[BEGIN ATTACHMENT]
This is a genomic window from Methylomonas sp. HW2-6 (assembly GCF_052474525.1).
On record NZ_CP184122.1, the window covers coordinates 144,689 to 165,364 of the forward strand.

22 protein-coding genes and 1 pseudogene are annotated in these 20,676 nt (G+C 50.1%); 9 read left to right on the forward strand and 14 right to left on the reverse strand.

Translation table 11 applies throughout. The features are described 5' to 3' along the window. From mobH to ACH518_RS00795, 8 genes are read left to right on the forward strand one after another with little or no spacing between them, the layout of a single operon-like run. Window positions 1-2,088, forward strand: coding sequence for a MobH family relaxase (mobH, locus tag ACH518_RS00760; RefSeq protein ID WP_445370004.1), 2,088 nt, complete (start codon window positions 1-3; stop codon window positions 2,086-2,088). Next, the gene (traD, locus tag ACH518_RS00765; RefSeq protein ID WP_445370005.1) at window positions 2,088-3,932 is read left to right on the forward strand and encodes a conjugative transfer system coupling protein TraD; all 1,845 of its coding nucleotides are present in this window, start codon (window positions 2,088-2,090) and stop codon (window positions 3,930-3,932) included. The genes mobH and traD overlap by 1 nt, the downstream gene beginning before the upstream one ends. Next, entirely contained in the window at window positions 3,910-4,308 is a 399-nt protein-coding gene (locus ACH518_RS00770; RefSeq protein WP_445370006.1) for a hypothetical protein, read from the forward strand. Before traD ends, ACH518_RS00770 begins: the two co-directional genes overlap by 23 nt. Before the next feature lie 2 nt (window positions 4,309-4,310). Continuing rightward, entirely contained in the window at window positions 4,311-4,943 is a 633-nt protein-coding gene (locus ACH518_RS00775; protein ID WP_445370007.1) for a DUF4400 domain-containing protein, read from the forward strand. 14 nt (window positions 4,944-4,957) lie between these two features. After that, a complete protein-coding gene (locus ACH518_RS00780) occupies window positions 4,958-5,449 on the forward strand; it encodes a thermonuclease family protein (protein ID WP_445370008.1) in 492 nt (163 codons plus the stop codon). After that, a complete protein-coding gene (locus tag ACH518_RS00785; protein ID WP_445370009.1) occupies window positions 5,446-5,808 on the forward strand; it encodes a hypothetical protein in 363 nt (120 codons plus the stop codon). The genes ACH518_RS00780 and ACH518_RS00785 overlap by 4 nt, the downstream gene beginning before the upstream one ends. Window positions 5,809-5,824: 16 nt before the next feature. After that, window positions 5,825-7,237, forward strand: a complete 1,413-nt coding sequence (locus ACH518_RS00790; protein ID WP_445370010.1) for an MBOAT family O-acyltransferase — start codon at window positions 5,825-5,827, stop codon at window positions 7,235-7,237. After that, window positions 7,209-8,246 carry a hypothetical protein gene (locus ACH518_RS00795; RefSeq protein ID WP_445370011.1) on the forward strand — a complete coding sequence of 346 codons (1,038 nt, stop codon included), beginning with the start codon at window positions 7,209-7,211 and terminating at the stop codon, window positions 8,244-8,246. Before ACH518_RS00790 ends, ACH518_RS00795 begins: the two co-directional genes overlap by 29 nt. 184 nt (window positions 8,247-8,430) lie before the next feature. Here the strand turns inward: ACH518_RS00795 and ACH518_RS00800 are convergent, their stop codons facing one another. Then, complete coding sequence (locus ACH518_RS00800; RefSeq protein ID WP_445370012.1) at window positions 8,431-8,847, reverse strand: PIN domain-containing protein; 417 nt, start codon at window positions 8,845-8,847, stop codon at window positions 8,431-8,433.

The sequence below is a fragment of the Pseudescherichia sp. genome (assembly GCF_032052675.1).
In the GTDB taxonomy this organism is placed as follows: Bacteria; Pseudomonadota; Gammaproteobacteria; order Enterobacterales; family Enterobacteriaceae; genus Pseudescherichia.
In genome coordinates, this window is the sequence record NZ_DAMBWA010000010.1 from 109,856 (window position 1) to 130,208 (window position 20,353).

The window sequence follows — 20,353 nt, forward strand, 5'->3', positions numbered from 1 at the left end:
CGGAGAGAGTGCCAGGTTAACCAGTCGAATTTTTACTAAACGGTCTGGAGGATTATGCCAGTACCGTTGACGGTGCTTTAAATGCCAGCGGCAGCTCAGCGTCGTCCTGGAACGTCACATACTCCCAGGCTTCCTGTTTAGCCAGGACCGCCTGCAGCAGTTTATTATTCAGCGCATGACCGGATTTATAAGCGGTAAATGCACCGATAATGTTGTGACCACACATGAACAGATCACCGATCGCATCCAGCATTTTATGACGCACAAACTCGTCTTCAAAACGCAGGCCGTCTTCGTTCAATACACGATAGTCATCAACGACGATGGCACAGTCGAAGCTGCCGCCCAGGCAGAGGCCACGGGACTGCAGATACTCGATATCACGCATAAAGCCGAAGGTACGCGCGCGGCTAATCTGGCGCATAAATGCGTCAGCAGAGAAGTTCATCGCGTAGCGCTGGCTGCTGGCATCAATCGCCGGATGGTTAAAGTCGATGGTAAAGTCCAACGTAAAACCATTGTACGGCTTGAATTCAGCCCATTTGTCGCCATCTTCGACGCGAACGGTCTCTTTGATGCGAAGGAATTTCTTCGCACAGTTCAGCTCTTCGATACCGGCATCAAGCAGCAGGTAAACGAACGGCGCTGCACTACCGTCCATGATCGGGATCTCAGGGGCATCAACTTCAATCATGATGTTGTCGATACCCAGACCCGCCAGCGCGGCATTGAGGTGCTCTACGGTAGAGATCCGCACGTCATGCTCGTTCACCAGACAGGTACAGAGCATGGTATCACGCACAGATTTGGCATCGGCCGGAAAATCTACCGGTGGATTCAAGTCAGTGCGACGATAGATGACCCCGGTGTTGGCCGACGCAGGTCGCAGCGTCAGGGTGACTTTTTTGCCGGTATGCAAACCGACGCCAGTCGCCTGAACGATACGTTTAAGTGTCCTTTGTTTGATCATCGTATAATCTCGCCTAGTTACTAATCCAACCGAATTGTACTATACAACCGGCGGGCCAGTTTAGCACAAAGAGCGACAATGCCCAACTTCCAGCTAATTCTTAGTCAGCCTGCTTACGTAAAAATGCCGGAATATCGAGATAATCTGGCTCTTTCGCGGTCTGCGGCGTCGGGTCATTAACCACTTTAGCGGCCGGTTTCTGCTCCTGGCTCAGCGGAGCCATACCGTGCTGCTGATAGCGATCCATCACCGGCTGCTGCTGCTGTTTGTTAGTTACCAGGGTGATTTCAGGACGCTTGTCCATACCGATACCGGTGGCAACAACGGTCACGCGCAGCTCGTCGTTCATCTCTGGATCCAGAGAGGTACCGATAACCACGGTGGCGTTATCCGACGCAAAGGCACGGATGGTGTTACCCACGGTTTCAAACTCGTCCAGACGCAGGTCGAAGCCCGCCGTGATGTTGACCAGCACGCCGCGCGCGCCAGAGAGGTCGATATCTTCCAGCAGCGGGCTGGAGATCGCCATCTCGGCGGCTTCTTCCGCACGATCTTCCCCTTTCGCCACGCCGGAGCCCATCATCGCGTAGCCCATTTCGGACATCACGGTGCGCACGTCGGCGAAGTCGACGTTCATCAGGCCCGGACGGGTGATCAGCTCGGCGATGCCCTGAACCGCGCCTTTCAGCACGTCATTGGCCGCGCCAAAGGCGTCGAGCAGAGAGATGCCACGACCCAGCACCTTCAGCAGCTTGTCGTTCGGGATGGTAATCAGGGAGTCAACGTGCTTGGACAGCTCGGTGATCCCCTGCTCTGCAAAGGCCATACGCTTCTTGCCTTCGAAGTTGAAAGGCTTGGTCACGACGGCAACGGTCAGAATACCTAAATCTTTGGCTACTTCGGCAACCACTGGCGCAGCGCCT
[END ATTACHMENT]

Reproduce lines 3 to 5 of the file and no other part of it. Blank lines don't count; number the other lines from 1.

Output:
22 protein-coding genes and 1 pseudogene are annotated in these 20,676 nt (G+C 50.1%); 9 read left to right on the forward strand and 14 right to left on the reverse strand.

Translation table 11 applies throughout. The features are described 5' to 3' along the window. From mobH to ACH518_RS00795, 8 genes are read left to right on the forward strand one after another with little or no spacing between them, the layout of a single operon-like run. Window positions 1-2,088, forward strand: coding sequence for a MobH family relaxase (mobH, locus tag ACH518_RS00760; RefSeq protein ID WP_445370004.1), 2,088 nt, complete (start codon window positions 1-3; stop codon window positions 2,086-2,088). Next, the gene (traD, locus tag ACH518_RS00765; RefSeq protein ID WP_445370005.1) at window positions 2,088-3,932 is read left to right on the forward strand and encodes a conjugative transfer system coupling protein TraD; all 1,845 of its coding nucleotides are present in this window, start codon (window positions 2,088-2,090) and stop codon (window positions 3,930-3,932) included. The genes mobH and traD overlap by 1 nt, the downstream gene beginning before the upstream one ends. Next, entirely contained in the window at window positions 3,910-4,308 is a 399-nt protein-coding gene (locus ACH518_RS00770; RefSeq protein WP_445370006.1) for a hypothetical protein, read from the forward strand. Before traD ends, ACH518_RS00770 begins: the two co-directional genes overlap by 23 nt. Before the next feature lie 2 nt (window positions 4,309-4,310). Continuing rightward, entirely contained in the window at window positions 4,311-4,943 is a 633-nt protein-coding gene (locus ACH518_RS00775; protein ID WP_445370007.1) for a DUF4400 domain-containing protein, read from the forward strand. 14 nt (window positions 4,944-4,957) lie between these two features. After that, a complete protein-coding gene (locus ACH518_RS00780) occupies window positions 4,958-5,449 on the forward strand; it encodes a thermonuclease family protein (protein ID WP_445370008.1) in 492 nt (163 codons plus the stop codon). After that, a complete protein-coding gene (locus tag ACH518_RS00785; protein ID WP_445370009.1) occupies window positions 5,446-5,808 on the forward strand; it encodes a hypothetical protein in 363 nt (120 codons plus the stop codon). The genes ACH518_RS00780 and ACH518_RS00785 overlap by 4 nt, the downstream gene beginning before the upstream one ends. Window positions 5,809-5,824: 16 nt before the next feature. After that, window positions 5,825-7,237, forward strand: a complete 1,413-nt coding sequence (locus ACH518_RS00790; protein ID WP_445370010.1) for an MBOAT family O-acyltransferase — start codon at window positions 5,825-5,827, stop codon at window positions 7,235-7,237. After that, window positions 7,209-8,246 carry a hypothetical protein gene (locus ACH518_RS00795; RefSeq protein ID WP_445370011.1) on the forward strand — a complete coding sequence of 346 codons (1,038 nt, stop codon included), beginning with the start codon at window positions 7,209-7,211 and terminating at the stop codon, window positions 8,244-8,246. Before ACH518_RS00790 ends, ACH518_RS00795 begins: the two co-directional genes overlap by 29 nt. 184 nt (window positions 8,247-8,430) lie before the next feature. Here the strand turns inward: ACH518_RS00795 and ACH518_RS00800 are convergent, their stop codons facing one another. Then, complete coding sequence (locus ACH518_RS00800; RefSeq protein ID WP_445370012.1) at window positions 8,431-8,847, reverse strand: PIN domain-containing protein; 417 nt, start codon at window positions 8,845-8,847, stop codon at window positions 8,431-8,433.

The sequence below is a fragment of the Pseudescherichia sp. genome (assembly GCF_032052675.1).